Benin – health: they take care of themselves…

The sale of street drugs is banned in the lakeside city of Sô-Ava in Benin. But sellers continue to sell them discreetly and this fuels the practice of self-medication in homes. Only 11% of the municipality’s population attends the health services.

Ouestafnews – In the lakeside town of Sô-Ava, in the south of the country, people rarely go to health facilities for consultations or treatment. They prefer to take care of themselves. Despite the risks.

Sitting on the edge of a bed in a hospital ward, Albertine Hounsa never takes her eyes off the infusion device that connects her daughter Sèna to life. Her breathing is jerky, the girl of about four is sleeping, her eyes half closed. “She Today she opened her eyes and asked for an orange”, whispers the child’s mother, visibly relieved.

That day, the sick child and her mother were at the Saint Joseph de Sô-Tchanhoué Medical Center in Vekky, a neighborhood of Sô-Ava.

The day before, this shopkeeper was in fear for her life when she saw her daughter pass out among her playmates, according to her own testimony. Three days before her, to combat her daughter’s fever, Albertine had resorted to a medicine saleswoman. The latter had sold him, for a few hundred FCFA, tablets to administer to the child. “She took them for three days. The fever has gone down. I thought she was healed,” says Albertine Hounsa.

Half an hour’s sail from there, in the Sindomey district of the main district of Sô-Ava, Dieudonné Dègbo, a 14-year-old orphan, is suffering in his flesh. Victim of a wound caused by a nail, the boy, due to lack of money, cannot go to the health center and is treated with the means available by the mothers of his neighborhood.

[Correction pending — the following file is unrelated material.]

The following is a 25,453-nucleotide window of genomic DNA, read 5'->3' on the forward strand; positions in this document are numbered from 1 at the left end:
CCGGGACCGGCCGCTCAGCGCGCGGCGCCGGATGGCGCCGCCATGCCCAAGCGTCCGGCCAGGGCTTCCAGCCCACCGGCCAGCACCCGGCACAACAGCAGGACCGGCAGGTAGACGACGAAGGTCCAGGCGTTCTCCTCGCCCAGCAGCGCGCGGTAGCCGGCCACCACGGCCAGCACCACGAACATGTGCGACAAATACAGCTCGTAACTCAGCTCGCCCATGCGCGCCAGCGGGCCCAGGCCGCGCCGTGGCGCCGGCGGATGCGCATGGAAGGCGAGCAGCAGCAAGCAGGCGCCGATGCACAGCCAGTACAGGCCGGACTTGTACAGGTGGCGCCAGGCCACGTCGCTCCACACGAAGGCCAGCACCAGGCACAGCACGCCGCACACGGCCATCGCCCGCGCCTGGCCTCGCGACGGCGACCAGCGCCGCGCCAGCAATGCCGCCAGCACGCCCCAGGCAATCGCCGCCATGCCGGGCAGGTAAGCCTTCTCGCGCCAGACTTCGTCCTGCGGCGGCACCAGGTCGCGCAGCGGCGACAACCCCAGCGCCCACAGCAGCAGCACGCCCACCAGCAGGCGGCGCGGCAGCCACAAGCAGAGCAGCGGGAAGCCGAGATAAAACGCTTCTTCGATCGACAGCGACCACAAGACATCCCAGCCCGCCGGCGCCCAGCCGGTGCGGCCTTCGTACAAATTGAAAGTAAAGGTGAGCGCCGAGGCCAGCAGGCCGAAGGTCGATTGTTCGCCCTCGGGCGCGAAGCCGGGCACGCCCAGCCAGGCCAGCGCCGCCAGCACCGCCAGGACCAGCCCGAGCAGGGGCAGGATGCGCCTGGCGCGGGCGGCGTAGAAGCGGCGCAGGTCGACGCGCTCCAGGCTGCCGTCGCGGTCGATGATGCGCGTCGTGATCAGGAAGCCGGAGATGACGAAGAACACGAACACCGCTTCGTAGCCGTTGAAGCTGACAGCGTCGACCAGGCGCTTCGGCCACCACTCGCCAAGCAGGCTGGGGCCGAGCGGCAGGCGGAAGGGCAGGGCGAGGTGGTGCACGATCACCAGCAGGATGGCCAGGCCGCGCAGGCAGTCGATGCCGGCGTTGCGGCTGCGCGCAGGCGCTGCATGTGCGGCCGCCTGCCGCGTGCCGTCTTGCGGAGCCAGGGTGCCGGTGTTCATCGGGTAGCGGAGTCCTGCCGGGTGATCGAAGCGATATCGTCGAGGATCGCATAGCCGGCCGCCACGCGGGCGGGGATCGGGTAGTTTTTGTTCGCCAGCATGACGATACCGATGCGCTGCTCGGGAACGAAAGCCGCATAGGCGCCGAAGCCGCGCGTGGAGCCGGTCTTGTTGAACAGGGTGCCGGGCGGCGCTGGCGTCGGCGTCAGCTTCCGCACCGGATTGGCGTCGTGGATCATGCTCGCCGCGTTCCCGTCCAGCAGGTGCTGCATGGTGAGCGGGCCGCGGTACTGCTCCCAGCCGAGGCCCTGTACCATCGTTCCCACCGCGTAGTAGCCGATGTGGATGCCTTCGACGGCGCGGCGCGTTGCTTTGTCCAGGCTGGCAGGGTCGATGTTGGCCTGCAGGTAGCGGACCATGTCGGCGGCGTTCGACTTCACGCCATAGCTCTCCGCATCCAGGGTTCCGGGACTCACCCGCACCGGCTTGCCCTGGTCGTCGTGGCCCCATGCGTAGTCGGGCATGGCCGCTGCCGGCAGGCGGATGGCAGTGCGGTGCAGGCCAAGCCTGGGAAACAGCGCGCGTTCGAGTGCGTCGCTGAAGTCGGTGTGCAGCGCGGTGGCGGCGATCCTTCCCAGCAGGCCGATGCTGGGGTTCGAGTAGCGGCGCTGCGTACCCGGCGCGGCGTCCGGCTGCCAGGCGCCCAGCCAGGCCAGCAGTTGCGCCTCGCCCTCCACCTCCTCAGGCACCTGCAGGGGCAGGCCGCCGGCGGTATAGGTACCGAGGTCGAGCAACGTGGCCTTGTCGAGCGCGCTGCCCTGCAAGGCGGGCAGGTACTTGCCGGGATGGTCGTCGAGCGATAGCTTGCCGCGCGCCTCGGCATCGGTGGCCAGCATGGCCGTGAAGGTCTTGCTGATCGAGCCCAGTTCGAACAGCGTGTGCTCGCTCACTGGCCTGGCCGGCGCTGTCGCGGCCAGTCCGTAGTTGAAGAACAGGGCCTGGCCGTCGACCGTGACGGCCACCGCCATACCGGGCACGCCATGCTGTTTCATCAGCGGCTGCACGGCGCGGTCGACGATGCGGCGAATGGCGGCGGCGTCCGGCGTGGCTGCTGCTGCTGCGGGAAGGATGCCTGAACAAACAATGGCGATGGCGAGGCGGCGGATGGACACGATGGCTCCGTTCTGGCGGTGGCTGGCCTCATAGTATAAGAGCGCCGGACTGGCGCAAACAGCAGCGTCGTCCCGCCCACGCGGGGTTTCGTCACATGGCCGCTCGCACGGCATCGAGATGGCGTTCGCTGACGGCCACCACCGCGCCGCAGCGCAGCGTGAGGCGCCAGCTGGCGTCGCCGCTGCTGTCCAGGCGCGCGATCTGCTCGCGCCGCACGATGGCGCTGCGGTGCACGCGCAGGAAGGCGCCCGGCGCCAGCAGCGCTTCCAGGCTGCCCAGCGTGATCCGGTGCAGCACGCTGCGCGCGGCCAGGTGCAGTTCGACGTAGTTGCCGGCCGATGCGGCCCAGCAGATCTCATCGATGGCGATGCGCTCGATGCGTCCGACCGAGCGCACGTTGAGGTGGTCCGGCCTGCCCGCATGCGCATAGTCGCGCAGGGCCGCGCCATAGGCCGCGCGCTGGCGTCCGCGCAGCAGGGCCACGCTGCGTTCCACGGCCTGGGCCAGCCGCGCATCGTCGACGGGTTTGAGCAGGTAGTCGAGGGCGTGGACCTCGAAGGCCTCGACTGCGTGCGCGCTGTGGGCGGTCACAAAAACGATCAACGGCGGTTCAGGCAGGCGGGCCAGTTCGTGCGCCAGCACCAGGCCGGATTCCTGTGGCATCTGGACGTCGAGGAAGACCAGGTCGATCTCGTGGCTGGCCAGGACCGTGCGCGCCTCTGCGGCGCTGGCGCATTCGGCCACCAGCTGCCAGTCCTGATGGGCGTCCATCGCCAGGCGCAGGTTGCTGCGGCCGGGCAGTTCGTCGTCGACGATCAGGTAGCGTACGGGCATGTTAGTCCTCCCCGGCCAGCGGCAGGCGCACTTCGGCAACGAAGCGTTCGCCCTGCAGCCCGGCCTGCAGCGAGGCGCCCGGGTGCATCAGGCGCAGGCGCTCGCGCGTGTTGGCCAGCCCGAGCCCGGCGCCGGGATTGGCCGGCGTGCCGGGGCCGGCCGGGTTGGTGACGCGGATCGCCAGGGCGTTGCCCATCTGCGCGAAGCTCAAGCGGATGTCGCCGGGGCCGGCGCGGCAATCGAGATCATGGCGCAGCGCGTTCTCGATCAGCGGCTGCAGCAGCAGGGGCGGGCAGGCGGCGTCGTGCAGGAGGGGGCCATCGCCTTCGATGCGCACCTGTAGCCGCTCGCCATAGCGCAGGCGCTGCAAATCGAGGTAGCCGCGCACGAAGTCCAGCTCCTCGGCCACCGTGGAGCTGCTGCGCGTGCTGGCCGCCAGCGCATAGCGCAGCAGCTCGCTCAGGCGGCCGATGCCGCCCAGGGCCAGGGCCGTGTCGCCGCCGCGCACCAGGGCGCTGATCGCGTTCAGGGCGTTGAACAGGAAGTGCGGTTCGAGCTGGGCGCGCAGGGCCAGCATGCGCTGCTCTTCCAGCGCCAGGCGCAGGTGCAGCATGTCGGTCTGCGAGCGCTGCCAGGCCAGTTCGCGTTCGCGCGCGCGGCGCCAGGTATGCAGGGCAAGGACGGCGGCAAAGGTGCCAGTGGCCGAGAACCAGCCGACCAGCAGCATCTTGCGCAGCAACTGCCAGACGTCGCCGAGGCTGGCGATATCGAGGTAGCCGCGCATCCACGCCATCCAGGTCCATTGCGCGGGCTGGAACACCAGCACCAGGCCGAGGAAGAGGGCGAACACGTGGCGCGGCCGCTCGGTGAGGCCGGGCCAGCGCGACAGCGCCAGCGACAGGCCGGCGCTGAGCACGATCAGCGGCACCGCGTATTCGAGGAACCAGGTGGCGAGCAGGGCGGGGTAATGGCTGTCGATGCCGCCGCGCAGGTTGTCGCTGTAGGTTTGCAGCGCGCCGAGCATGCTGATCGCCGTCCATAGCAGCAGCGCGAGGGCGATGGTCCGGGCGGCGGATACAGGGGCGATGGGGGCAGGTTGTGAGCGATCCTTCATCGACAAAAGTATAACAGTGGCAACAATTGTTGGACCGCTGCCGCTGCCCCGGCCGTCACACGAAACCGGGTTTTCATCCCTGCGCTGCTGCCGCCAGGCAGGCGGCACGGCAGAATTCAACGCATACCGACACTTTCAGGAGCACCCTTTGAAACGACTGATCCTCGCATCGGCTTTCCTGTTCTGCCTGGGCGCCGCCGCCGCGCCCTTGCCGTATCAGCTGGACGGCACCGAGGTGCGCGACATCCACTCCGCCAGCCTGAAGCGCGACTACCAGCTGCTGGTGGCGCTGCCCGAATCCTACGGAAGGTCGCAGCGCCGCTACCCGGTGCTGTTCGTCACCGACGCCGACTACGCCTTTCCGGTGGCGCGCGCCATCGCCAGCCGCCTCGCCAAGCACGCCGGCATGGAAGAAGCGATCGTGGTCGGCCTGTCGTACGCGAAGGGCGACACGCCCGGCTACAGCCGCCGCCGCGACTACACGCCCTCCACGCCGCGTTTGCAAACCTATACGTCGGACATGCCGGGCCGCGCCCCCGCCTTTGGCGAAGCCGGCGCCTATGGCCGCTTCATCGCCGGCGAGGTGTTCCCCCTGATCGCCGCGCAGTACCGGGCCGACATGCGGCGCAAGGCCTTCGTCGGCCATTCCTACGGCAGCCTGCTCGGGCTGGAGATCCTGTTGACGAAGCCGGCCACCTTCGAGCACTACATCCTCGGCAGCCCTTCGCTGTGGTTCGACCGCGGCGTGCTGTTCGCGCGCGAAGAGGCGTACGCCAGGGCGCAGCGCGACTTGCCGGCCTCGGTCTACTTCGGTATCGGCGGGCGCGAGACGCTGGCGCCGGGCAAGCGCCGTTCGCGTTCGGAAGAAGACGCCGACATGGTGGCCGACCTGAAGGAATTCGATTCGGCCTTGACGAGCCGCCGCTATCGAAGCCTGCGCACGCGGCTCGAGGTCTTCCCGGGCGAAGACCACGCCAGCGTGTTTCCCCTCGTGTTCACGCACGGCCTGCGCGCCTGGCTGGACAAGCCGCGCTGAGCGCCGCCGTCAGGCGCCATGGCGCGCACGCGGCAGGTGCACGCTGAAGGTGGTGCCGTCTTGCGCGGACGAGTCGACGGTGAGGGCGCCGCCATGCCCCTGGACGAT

Each of his mothers followed their own method: hot water compresses or warm herbal teas applied to the open wound here; tablets to swallow to “kill” the wound there; nothing was spared the boy. “The child’s foot was so swollen it was scary,” says Bernadette Kokodé, the boy’s restaurateur and neighbor. She adds that at least they “managed to get the pus out” of the boy’s foot.

This therapeutic relentlessness, however, did not lead Dieudonné Dègbo out of the woods. His “little wound” has turned into a purulent sore. Dieudonné is now limping. Faced with his deteriorating state of health, the boy found himself at the health center through an NGO informed of his precarious state of health.

Common practice

Sèna and Dieudonné are not isolated cases. Self-medication is a common practice here, as in the rest of Benin and many other countries for that matter.

Self-medication, according to the World Health Organization (WHO), consists of resorting to a drug on one’s own initiative or on that of a loved one, with the aim of treating a condition or symptom that an individual has identified himself , even if identified, without resorting to a health professional.

In Sô-Ava, the populations first prefer to cure themselves by their own means. “Seeing people come in for a consultation on their own is rare. They believe that by doing so they will spend a lot», explains Aurèle Aïtchédji, director of the Saint Joseph Medical Center in Sô-Tchanhoué. This is confirmed by Mahumin Koudédo, a mother: “With 500 or 1000 FCFA, I can pay for home care. At the health center, the consultation costs money, not to mention the drugs “.